Customers are more informed – digital technology has given consumers greater knowledge of products and services. It is now easy for consumers to gain information and opinion online to support their decision-making process.
Customers are now multichannel users – the customer now uses multiple channels to communicate and purchase goods and services. It’s important that an organisation is available through such channels.
Your website is core to your online marketing strategy and is the key to being ‘findable’ to customers that are looking for the products and services that you offer. In order to be found, there are two search engine marketing tactics that you should be embracing as part of your online marketing strategy:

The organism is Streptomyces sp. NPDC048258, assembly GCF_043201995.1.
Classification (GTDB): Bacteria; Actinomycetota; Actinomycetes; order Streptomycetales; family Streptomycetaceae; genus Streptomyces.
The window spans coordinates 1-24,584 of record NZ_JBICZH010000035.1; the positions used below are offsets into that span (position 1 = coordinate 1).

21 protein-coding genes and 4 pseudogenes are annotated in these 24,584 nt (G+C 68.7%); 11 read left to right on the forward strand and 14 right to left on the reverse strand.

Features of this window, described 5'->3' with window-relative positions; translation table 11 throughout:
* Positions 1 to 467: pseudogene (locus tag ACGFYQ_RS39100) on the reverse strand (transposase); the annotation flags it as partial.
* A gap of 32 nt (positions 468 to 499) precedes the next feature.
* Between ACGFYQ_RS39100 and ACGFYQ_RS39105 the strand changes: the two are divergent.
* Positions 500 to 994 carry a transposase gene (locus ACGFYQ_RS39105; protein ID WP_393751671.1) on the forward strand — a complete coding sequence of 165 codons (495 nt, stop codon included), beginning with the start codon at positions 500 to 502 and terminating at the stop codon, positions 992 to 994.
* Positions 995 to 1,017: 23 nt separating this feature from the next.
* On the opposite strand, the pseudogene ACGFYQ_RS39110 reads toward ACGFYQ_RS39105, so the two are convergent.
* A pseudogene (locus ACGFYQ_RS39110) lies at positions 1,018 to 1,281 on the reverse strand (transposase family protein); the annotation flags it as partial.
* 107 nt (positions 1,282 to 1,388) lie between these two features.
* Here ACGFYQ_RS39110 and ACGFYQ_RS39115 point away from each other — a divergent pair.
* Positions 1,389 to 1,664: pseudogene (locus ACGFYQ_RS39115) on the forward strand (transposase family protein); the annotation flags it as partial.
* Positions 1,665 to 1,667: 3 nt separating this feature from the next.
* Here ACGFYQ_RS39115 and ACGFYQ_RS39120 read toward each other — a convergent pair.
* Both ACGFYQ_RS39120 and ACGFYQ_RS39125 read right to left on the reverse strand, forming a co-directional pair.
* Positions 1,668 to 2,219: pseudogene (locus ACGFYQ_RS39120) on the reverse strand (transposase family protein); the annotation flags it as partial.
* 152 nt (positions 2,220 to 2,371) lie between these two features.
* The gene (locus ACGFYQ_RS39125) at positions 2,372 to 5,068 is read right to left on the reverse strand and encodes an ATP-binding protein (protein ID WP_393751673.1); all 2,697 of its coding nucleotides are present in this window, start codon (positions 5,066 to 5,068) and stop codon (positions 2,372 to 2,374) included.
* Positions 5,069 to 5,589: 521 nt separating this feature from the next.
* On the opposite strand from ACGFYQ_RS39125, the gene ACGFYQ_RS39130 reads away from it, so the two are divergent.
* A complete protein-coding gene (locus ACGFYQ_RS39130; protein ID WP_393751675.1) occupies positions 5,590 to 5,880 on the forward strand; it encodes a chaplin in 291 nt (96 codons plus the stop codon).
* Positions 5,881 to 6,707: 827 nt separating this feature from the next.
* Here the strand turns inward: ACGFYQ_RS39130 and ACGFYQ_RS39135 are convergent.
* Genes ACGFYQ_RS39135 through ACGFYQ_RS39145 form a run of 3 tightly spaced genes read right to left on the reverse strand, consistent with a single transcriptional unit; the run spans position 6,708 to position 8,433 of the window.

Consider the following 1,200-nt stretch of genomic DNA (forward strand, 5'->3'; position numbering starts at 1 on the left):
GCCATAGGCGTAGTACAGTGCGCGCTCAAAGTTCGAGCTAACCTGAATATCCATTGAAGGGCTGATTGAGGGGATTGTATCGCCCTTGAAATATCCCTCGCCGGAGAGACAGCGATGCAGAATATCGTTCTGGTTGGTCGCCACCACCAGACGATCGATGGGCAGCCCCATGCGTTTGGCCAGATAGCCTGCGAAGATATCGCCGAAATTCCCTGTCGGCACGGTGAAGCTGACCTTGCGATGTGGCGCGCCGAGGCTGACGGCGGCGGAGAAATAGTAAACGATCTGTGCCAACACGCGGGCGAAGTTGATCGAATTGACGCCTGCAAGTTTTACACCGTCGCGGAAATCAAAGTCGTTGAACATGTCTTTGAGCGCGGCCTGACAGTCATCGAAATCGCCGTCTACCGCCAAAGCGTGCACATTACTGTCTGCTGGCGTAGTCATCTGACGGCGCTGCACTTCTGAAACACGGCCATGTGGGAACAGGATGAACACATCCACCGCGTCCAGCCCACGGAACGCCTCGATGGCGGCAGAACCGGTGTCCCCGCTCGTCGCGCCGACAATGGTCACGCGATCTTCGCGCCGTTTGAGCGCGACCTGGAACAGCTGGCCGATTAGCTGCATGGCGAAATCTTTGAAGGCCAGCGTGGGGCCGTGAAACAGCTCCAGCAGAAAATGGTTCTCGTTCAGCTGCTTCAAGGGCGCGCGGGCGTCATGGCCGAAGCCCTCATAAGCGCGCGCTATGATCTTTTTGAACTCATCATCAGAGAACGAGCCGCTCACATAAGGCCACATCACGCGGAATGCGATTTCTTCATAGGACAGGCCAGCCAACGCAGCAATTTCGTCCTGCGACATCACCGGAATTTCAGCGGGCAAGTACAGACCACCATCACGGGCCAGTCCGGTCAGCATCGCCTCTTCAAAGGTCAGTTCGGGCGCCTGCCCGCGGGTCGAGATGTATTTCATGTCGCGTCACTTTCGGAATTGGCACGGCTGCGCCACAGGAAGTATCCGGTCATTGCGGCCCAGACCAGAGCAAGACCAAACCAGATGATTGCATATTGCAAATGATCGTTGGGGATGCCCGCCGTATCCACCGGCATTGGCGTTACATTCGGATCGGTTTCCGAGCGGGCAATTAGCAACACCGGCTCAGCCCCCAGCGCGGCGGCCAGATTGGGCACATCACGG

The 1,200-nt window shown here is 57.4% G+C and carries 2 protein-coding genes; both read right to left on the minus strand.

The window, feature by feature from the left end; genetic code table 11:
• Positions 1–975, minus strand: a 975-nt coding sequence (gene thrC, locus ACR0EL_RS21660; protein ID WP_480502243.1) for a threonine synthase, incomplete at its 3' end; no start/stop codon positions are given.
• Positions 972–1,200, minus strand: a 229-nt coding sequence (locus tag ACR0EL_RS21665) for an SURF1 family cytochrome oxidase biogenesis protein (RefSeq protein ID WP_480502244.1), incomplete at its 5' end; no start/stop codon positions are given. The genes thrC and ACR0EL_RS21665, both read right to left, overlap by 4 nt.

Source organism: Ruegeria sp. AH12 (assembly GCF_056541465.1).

Search engine optimisation (SEO) involves achieving the highest position or ranking practical in the natural or organic listings in search engine results pages (SERPS).
Paid search (pay-per-click) marketing (PPC) is similar to conventional advertising; where a relevant text ad with a link to a company page is displayed when the user of a search engine types in a specific phrase.
When developing a website, a large amount of focus must be dedicated to SEO as in essence, if you get it right, you will not be paying for your organisation to appear on the search engine’s results page (SERP).
“Search engine optimisation (SEO) involves achieving the highest position or ranking practical in the natural or organic listings on the search engine results pages after a speciﬁc combination of keywords (or keyphrase) has been typed in. The position or ranking of your listing is dependent on how well your content matches with the keyword or keyphrase that was typed in.” Chaffey & Ellis-Chadwick (2019)